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False Arrests Due to Racial Profiling

Denning Law Firm, LLC Aug. 24, 2022

If you’ve ever been arrested, regardless of your guilt or innocence, you know how stressful and traumatic the entire process can be. You’ll be searched, your belongings will be taken and inventoried, and then you’ll be forced to go to a police station where you’ll be booked and await your fate once the prosecution’s office consults your file. This is a harrowing experience for anybody, but what can make it even more agonizing is if you were the victim of racial profiling. If this has happened to you recently and you believe the police made a false arrest based on your race, ethnicity, religion, or national origin, reach out to us at the Denning Law Firm, LLC. We’re committed to showing each of our client's trust and respect and standing up for your civil rights. We’re able to serve our community members in both Kansas City, Missouri, and Kansas City, Kansas including the Overland Park area.

What is Probable Cause for Arrest?

Whenever a law enforcement officer makes an arrest, they must do so with probable cause. However, defining what exactly constitutes probable cause can be more difficult than it seems. Essentially, it means that a police officer must use objective standards when evaluating the evidence or circumstances of making an arrest. It is more than merely suspecting someone has committed a crime, but by definition, it will always be done with less evidence than knowing a suspect is guilty beyond a reasonable doubt. The officer must have a sincere belief that the suspect has committed a crime and they must be able to point to the objective conditions that inform that belief. 

For example, let’s imagine that a store was robbed and the police interview the owner of the store who tells them the perpetrator was a middle-aged woman with blond hair wearing a red shirt, who took two stereos and drove away in a tan SUV with no license plates. Twenty minutes later, another officer sees a car matching that description in the vicinity being driven by a middle-aged blond woman wearing a red shirt. The officer would now have probable cause to pull the car over and if there was merchandise matching the description in the car they could make an arrest.

It’s also worth noting that the police officer is not the final arbiter of what constitutes probable cause—a judge is. This means that after an arrest has been made a judge will look at the same evidence that was used and decide if those facts justify the arrest. If they decide that there wasn’t probable cause, then the arrest will be overturned. It’s also possible that at the time of the arrest, the officer did have probable cause, but it was only later discovered that it did not exist. This extra level of analysis is an essential component of our criminal justice system and helps ensure that citizens' rights are being upheld.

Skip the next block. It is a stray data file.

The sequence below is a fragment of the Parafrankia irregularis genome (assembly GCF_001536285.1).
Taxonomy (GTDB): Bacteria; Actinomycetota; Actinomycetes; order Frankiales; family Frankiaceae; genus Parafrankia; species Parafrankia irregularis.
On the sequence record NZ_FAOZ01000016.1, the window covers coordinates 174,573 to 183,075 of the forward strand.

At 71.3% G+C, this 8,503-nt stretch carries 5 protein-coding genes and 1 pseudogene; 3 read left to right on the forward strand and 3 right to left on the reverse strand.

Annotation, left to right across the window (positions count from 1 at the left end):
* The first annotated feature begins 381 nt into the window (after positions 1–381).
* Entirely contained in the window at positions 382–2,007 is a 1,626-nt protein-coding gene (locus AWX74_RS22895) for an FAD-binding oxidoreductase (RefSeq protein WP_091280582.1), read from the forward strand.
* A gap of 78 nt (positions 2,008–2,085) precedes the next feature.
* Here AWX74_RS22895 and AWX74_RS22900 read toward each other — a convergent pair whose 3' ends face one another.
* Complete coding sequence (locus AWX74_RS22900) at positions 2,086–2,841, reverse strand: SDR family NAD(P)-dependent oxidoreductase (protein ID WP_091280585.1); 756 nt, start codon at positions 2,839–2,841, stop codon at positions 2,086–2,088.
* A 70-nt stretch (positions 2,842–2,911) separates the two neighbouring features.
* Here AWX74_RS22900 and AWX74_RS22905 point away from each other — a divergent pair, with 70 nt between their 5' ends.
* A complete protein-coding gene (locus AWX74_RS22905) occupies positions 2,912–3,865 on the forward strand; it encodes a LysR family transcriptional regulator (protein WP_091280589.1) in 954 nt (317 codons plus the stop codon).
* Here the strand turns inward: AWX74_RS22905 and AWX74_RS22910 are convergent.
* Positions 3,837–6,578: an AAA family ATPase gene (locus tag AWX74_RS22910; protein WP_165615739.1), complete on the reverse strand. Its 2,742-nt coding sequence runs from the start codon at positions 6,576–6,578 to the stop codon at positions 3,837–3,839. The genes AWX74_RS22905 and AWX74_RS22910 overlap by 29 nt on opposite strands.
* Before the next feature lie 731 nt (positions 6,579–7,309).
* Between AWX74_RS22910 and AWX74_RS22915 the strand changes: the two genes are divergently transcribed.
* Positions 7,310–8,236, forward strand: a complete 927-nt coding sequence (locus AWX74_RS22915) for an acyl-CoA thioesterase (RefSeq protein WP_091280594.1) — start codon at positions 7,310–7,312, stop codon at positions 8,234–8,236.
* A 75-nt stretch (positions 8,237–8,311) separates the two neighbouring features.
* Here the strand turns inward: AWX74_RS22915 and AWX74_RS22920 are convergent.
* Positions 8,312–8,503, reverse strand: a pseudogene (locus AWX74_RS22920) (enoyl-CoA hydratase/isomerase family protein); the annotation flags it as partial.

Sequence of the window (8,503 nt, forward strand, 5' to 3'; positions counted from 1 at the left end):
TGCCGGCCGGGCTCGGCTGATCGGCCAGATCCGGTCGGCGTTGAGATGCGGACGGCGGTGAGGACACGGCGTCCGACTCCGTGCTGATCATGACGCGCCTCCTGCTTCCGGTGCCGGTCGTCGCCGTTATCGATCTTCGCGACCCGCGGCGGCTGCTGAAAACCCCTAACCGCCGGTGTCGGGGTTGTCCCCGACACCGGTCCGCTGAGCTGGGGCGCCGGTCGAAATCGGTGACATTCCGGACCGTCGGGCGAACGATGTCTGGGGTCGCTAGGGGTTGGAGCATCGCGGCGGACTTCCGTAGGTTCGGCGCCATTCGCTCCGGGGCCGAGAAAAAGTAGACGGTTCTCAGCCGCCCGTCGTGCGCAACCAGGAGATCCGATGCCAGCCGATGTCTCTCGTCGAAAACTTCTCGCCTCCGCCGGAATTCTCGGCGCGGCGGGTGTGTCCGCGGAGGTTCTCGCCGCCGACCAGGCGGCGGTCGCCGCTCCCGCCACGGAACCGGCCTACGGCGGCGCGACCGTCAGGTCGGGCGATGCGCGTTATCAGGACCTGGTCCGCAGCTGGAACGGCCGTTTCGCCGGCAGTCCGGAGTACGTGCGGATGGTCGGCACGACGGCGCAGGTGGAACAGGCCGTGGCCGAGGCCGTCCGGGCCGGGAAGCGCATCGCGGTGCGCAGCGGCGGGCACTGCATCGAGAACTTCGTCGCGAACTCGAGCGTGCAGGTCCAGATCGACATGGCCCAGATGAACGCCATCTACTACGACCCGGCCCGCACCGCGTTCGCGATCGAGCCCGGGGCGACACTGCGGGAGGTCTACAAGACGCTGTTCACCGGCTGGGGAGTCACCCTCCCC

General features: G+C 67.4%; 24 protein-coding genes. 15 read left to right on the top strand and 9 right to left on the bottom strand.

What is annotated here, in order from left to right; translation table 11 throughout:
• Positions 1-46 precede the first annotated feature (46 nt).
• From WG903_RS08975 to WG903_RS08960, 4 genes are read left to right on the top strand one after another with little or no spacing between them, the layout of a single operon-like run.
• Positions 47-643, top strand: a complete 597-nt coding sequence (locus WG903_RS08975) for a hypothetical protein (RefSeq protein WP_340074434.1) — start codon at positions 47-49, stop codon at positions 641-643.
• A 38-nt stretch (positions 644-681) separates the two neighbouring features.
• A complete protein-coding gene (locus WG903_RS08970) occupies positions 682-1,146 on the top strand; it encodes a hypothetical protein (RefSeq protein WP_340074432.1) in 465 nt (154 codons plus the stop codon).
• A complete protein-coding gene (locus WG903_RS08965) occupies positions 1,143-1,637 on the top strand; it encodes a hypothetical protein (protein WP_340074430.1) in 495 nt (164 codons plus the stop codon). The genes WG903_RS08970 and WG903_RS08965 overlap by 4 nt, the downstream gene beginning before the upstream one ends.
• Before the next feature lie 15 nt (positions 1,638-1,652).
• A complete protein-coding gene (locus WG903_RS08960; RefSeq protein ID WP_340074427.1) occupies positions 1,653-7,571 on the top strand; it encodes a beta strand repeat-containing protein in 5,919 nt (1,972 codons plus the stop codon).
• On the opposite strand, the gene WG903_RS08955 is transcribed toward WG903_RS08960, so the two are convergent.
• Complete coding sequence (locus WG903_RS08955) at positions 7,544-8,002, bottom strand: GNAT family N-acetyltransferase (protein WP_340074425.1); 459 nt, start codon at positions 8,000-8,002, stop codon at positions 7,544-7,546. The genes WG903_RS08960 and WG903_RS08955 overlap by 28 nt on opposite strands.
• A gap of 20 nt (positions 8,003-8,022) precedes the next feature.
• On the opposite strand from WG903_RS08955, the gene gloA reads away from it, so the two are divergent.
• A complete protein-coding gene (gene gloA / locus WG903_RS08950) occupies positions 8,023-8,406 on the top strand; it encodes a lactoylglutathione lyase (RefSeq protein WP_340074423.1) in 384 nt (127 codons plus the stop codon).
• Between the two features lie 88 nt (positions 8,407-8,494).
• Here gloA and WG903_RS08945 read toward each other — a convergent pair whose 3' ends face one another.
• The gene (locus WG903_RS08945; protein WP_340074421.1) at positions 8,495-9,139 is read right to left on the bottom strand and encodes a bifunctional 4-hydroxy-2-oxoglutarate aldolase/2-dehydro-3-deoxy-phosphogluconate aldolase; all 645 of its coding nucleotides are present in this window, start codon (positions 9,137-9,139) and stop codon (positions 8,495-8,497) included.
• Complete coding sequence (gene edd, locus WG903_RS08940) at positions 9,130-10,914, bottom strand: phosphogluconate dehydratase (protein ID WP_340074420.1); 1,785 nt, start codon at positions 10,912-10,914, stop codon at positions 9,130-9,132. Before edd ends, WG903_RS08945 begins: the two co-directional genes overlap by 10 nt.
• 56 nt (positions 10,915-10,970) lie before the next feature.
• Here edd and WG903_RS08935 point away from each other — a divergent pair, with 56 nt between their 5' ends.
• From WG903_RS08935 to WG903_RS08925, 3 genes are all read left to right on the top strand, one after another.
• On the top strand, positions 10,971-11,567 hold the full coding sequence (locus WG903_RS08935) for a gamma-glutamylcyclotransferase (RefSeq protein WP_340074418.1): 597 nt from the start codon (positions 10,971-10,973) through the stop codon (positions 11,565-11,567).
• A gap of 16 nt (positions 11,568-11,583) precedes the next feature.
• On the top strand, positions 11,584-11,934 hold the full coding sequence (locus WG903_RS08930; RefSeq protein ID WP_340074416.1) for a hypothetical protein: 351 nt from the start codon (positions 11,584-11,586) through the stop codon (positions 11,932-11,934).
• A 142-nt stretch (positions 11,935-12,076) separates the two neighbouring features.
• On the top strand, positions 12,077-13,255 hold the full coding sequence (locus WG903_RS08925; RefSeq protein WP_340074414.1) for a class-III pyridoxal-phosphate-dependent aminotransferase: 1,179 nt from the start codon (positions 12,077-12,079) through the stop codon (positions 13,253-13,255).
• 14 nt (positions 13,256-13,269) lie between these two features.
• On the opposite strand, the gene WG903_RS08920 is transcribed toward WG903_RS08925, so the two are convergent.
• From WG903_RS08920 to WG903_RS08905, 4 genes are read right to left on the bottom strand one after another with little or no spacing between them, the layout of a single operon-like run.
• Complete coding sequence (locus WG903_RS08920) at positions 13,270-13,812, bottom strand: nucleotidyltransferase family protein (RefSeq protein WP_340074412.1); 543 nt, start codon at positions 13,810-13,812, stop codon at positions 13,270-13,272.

Understanding Racial Profiling

Unfortunately, sometimes police officers make arrests with no probable cause and these are often due to the unethical practice of racial profiling. Racial profiling occurs when you’re targeted for an arrest or are suspected of committing a crime based on your race, ethnicity, religion, or national origin. This can happen in all areas of law enforcement but is seen most commonly in traffic and pedestrian stops, on whom officers decide to perform a body frisk, or about whose car to search. In these circumstances, the officer may have no other evidence to go on besides your race or ethnicity. Or, they may practice discrimination or harassment towards those who’ve they’ve detained for a minor infraction such as speeding. Either way, this practice is illegal and violates your civil rights. 

Filing a Civil Rights Claim

If you feel you’ve been arrested unfairly due to racial profiling, you may have the grounds to file a civil rights claim, called a Section 1983 lawsuit. These lawsuits are used to seek either monetary damages or an injunction for the defendant. A successful case will have to prove that the officer acted “under color of law,” which means they were acting under the authority of the state (like a police officer or jail guard) and that in this capacity, they violated your federal civil rights. Working with a criminal defense attorney, you’ll then decide the specific violation which could relate to the First Amendment, Fourth Amendment (that protects you against unreasonable searches and arrests), Eighth Amendment, or Fourteenth Amendment. 

We’ll Fight to Protect Your Rights

At the Denning Law Firm, LLC in Kansas City, Missouri we take racial profiling cases very seriously and are committed to being your partner from beginning to end. If you need help fighting an unwarranted arrest and feel you have grounds for a civil rights claim based on racial profiling, contact our office today to set up a consultation.